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Dozens rally at Alabama State House demanding Medicaid expansion

Medicaid expansion advocates from all across the state rallied in front of the Alabama State House on Tuesday, urging legislators and Gov. Kay Ivey to expand the health insurance program.

Medicaid and Alabama

Alabama is one of just 11 states that has not expanded Medicaid following the 2010 passage of the Affordable Care Act, a bill that both expands eligibility to the program as well as provides significant federal funding assistance to do so. South Dakota became the latest state to expand the program, with the North Carolina Legislature having recently agreed to move forward with Medicaid expansion.

Currently, Alabama has among the strictest Medicaid eligibility requirements in the country. An Alabama adult is only eligible for Medicaid if they are pregnant, responsible for a child, has a disability or family member with a disability, or is above 65 years old. 

Many in the Alabama Legislature have pointed to costs as a reason for not expanding Medicaid. According to a 2022 study by the Public Affairs Research Council of Alabama, expanding the program would increase the state’s Medicaid expenditures by $225.4 million per year over the next six years.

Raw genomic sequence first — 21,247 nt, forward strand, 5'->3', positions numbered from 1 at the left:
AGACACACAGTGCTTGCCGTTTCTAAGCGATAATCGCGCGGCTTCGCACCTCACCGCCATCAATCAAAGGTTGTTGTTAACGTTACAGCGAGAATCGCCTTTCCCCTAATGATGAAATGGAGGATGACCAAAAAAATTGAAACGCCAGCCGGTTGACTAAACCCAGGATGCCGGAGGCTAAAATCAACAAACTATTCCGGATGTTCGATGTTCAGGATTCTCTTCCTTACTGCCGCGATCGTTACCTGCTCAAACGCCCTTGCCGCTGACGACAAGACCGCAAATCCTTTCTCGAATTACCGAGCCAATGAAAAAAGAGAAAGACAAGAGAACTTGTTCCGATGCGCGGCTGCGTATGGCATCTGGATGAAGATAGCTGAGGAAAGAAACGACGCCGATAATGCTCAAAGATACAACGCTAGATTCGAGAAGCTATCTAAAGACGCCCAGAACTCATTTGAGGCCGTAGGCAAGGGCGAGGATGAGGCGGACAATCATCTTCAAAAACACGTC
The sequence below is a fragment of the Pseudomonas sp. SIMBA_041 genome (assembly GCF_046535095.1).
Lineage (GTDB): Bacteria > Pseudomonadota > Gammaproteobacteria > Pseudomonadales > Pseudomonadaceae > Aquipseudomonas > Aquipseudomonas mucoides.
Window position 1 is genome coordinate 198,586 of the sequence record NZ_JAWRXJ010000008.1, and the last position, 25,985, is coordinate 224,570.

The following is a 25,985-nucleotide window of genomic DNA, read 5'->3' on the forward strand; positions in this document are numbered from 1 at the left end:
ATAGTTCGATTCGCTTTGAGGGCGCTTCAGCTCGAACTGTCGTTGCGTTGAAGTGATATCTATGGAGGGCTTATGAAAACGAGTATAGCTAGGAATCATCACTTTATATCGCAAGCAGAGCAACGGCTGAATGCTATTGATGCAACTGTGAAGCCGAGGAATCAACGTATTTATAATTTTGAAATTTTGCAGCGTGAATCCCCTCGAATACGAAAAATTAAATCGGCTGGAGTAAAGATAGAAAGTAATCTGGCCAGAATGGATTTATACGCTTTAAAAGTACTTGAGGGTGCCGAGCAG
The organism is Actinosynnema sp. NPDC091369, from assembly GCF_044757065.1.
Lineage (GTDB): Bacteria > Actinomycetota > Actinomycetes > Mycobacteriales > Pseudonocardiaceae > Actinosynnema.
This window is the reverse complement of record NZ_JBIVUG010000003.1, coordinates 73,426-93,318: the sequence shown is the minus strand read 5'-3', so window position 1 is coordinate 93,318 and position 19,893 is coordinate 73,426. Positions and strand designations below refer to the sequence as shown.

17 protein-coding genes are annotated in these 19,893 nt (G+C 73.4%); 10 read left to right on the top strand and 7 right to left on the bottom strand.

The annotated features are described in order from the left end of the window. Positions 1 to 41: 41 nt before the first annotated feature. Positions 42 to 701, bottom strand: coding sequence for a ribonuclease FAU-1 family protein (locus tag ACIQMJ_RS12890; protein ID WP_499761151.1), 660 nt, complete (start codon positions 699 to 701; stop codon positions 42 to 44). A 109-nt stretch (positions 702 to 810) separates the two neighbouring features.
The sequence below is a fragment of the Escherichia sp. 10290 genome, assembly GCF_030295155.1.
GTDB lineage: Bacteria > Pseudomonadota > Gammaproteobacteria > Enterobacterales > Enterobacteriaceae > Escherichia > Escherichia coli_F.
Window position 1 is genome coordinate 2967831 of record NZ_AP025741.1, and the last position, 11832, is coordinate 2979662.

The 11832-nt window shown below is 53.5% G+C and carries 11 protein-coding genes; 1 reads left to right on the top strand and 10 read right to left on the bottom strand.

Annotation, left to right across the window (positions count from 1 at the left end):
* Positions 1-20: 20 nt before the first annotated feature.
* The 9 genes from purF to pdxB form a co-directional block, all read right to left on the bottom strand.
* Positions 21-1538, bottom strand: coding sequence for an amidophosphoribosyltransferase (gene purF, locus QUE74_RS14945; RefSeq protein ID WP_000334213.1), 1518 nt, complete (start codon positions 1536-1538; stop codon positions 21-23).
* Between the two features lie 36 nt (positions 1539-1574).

Given the federal funding assistance tied with expanding the program, however, expanding Medicaid is estimated to yield an average annual savings of $397.8 million over six years, create an estimated 20,083 jobs, and have an estimated economic impact of $1.89 billion over the next six years. Expanding the program would also extend coverage to 283,636 Alabamians.

‘It’s needed today, it’s needed right now’

Organized in part by Cover Alabama, a coalition of more than 100 community groups, businesses and health care providers, the rally saw more than 50 participants take to the steps of the Alabama State House. 

“Alabama is one of only 11 states that has failed to close the coverage gap and extend Medicaid to working families, (and) this has resulted in nearly 300,000 of our neighbors, family members and friends going without health coverage, or struggling to afford it,” said Cover Alabama campaign director Debbie Smith.